• Russell P. Wicks
Part of the Psychology for Professional Groups book series


If there is one universally applied technique to be found in behavioural research it is ‘interviewing’. If there is one technique basic to all professional practice it is the interaction between people that is called ‘interviewing’. It is the nature of this interaction between people which is the concern of this chapter. It is to be hoped that what is said can be applied not simply to ‘the interview’ in ‘an interview situation’ but to all purposive contacts between individuals, the critical feature, it is claimed, being the purposive nature of the encounter. The participants bring hopes, fears, expectations, misconceptions and many other cognitions to the situation most times in the hope that their wishes will be met, fears reduced and so on. Customarily this view is found in the characterization of an interview as a ‘conversation with a purpose’. So it is, but ALL those participating in an interview have their purposes and not simply, for example, the interviewer. In the complex transactions of getting and giving information we observe effort aimed at achieving purposes. Thus the psychologist testing a client by means of, say, the Wechsler Adult Intelligence Scale is conducting an interview as defined.


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  1. Argyle, M. (1973) Social Interaction. London: Tavistock.Google Scholar
  2. Argyle, M. (1975) Bodily Communication. London: Methuen.Google Scholar
  3. Atkinson, J. (1971) A Handbook for Interviewers (2nd edn). London: HMSO.Google Scholar
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Annotated reading

  1. Anstey, E. (1976) An Introduction to Selection Interviewing. London: HMSO. Originally prepared for staff training in the Civil Service, this practical guide is useful for the advice it gives on general preparation for selection interviewing as well as the conduct of interviews.Google Scholar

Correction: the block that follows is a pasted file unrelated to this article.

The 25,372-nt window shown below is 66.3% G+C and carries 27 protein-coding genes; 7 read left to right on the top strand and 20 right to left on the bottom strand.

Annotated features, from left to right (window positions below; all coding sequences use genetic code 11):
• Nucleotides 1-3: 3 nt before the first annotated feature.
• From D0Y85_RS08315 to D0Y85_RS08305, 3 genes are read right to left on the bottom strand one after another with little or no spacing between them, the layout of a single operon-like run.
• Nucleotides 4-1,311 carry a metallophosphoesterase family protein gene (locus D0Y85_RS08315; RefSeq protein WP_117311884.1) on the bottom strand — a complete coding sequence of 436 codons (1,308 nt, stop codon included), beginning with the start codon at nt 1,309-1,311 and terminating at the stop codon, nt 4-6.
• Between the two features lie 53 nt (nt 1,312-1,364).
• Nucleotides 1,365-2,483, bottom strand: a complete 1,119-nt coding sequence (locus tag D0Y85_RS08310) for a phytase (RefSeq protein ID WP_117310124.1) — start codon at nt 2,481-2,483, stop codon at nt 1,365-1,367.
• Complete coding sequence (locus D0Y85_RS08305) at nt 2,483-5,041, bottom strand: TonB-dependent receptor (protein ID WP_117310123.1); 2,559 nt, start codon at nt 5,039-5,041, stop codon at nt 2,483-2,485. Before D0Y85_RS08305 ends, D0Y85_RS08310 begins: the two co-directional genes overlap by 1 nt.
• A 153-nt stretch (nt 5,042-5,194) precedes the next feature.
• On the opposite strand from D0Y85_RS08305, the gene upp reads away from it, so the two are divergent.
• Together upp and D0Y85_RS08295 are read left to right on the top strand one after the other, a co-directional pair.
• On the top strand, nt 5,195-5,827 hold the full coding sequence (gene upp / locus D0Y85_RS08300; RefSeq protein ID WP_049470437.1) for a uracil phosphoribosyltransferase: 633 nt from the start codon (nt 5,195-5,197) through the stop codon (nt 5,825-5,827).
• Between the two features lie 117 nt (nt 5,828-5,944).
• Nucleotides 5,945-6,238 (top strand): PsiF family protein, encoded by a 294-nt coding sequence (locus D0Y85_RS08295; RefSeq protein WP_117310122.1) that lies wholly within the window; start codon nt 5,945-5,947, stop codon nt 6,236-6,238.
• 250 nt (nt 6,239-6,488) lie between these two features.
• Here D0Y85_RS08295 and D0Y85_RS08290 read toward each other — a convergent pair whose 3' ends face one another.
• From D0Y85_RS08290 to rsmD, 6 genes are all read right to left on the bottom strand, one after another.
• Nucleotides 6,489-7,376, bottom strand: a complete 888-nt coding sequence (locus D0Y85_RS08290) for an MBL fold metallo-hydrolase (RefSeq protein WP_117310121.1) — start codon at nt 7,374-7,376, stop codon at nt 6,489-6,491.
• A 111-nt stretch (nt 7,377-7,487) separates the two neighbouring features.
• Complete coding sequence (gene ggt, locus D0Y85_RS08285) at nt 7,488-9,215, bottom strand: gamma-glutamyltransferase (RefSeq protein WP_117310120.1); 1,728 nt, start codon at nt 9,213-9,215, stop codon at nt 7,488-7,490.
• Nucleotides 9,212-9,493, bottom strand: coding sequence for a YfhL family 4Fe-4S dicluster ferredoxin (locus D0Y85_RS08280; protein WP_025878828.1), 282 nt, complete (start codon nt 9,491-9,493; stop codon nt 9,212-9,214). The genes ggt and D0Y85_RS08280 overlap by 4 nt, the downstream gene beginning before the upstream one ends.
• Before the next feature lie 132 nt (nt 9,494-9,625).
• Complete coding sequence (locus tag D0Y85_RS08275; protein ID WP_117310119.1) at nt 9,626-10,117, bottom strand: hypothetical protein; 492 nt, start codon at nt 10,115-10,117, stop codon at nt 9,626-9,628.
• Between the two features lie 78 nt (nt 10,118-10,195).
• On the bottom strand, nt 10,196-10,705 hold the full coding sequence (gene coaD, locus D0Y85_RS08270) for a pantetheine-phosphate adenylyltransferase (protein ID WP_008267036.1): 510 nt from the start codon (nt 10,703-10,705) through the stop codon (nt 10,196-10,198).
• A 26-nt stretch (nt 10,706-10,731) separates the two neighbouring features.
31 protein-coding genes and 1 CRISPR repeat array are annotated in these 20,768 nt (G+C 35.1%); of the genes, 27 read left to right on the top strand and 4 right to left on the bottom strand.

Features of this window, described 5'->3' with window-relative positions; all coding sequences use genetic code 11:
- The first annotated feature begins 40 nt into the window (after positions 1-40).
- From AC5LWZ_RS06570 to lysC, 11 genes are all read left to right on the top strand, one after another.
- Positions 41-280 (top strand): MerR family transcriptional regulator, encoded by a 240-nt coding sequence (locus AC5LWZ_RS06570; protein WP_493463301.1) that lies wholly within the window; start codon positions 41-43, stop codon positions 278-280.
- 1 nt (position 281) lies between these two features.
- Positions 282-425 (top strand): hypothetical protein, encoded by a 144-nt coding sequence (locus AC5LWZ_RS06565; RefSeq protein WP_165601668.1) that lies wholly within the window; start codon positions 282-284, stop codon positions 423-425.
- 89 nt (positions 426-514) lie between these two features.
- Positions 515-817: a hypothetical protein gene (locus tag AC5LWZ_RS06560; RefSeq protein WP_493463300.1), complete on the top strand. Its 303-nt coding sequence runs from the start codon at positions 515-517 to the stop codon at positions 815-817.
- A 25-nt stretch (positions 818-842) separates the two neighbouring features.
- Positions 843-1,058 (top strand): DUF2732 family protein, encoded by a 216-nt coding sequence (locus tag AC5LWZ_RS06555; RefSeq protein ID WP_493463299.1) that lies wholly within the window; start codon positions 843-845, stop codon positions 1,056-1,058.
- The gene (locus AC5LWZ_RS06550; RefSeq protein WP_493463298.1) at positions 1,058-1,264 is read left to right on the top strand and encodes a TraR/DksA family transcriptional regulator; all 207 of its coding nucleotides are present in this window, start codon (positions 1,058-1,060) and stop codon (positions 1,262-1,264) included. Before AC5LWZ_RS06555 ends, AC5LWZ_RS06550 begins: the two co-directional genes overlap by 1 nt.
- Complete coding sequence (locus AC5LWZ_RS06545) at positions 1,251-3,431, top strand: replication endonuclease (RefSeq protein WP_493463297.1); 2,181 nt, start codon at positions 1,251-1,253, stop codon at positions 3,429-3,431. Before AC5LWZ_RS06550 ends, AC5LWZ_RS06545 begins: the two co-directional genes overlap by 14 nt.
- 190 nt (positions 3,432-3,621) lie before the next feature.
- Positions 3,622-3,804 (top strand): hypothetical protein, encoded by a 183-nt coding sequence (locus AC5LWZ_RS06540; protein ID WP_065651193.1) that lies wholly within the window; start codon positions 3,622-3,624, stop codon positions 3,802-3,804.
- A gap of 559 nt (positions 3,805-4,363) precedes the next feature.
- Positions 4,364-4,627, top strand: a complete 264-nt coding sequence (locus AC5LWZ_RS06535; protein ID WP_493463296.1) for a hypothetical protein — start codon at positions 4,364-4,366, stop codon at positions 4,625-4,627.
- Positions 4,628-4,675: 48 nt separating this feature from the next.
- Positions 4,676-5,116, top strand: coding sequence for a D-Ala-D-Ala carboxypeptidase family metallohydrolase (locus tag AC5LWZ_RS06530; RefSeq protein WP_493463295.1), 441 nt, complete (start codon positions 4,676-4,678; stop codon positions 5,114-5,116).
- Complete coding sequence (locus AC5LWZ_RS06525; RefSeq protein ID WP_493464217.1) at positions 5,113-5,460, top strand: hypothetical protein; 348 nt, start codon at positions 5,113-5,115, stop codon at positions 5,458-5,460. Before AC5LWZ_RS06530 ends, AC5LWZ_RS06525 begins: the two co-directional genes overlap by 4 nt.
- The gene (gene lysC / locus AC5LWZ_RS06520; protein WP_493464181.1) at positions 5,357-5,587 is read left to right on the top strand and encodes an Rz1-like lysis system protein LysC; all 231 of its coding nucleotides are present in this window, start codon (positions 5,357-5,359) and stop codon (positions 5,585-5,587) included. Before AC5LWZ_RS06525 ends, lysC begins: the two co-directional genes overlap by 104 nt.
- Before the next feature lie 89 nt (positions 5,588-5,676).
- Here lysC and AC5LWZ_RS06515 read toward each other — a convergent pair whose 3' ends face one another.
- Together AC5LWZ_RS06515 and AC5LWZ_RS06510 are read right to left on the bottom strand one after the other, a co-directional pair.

2. Bingham, W.V. and Moore, B.V. (1959) How to Interview (4th edn). New York: Harper & Row. A classic work. An early attempt to offer general guidance for those engaged in selection, survey interviews and counselling. Rather general in its approach.Google Scholar
  3. Cannel, C.F. and Kahn, R.L. (1968) Interviewing. In G. Lindzey and E. Aronson (eds), The Handbook of Social Psychology, Volume II: Research methods (2nd edn). London: Addison-Wesley. A systematic account of the research interview. Tends towards a theoretical presentation, problems of reliability and validity and measurement using interview data being examples. Includes discussion of interview technique, question form and the training of interviewers.Google Scholar
  4. Cross, C.P. (1974) Interviewing and Communication in Social Work. London: Routledge & Kegan Paul. A useful guide to the ‘helping’ interview. Represents the movement towards enhancing social skills of all involved in such encounters.Google Scholar
  5. Sidney, E. and Brown, M. (1973) The skills of Interviewing. London: Tavistock. Aimed at managers, especially personnel staff. A generally acclaimed book, based on the extensive experience of the authors, it offers a very practical guide to the selection interview.Google Scholar
  6. Sidney, E., Brown, M. and Argyle, M. (1973) Skills with People. London: Hutchinson. A guide for managers. Concerns itself with a wide range of topics: communication in general, social skills, interviews, meetings and committees, interpersonal skills and training in social skills.Google Scholar
  7. Ungerson, B. (ed.) (1975) Recruitment Handbook (2nd edn). London: Gower Press. Very useful guide to the context of job interviewing, preparing job specifications, advertising, references; all the supporting activities of selection are covered.Google Scholar

Copyright information

© The British Psychological Society 1981

Authors and Affiliations

  • Russell P. Wicks

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